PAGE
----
Women, power, and property: the paradox of gender equality laws in India (2020)
in: Cambridge studies in gender and politics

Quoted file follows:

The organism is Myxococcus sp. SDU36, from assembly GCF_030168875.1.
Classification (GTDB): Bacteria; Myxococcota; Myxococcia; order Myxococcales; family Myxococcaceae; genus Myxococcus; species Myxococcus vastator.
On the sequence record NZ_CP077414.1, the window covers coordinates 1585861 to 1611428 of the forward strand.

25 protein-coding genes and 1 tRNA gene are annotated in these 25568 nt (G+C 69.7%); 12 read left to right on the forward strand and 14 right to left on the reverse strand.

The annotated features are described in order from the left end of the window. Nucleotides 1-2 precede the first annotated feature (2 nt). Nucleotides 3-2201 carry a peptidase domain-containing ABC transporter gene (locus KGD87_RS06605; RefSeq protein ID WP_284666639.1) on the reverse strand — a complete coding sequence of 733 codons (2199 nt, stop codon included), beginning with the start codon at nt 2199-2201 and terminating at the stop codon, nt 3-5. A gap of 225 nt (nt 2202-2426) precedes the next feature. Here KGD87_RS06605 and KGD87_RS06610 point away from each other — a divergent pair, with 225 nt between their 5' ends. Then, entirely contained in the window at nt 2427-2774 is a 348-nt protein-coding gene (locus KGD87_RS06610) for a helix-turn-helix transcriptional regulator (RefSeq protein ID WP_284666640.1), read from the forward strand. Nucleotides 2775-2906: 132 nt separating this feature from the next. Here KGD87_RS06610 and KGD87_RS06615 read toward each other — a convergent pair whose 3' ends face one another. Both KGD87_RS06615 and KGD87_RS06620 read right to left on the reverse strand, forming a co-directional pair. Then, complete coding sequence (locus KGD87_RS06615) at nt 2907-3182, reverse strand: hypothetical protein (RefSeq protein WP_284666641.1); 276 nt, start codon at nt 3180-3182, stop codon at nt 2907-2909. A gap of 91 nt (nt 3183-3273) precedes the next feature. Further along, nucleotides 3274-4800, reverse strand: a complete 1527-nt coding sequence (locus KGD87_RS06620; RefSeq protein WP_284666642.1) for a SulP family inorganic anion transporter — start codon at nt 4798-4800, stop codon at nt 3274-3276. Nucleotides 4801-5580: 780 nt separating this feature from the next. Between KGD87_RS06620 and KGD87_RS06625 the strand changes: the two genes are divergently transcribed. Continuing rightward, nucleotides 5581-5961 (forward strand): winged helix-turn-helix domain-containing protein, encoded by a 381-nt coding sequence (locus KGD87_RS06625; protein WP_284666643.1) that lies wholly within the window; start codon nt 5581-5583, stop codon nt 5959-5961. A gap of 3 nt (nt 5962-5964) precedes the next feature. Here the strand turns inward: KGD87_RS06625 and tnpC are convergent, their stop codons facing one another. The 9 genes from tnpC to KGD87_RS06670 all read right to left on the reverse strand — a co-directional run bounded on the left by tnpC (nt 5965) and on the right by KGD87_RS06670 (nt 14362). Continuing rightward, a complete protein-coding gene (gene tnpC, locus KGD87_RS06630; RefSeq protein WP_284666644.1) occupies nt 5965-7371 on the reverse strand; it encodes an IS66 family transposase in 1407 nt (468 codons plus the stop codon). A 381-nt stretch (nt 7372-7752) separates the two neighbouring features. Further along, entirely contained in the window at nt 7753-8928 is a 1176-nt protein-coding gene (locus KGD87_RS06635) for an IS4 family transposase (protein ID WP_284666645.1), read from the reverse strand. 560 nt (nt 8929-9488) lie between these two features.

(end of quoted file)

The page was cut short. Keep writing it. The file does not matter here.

Quotas for women in government have swept the globe. Yet we know little about their capacity to upend entrenched social, political, and economic hierarchies. Property and Power seeks to explore this issue within the context of India, the world's largest democracy. BruleÌ uses cutting-edge research design and extensive field research to make connections among political representation, backlash, and economic empowerment. Her findings show that women in government catalyze access to fundamental economic rights: property rights. Women in politics also have the power to support constituent rights at critical junctures, such as marriage negotiations, sparking integrative solutions to intra-household bargaining. Although they can lead to backlash, quotas are essential for enforcement of rights. In this groundbreaking study, BruleÌ shows how quotas can operate as a crucial tool to foster equality and benefit the women they are meant to empower.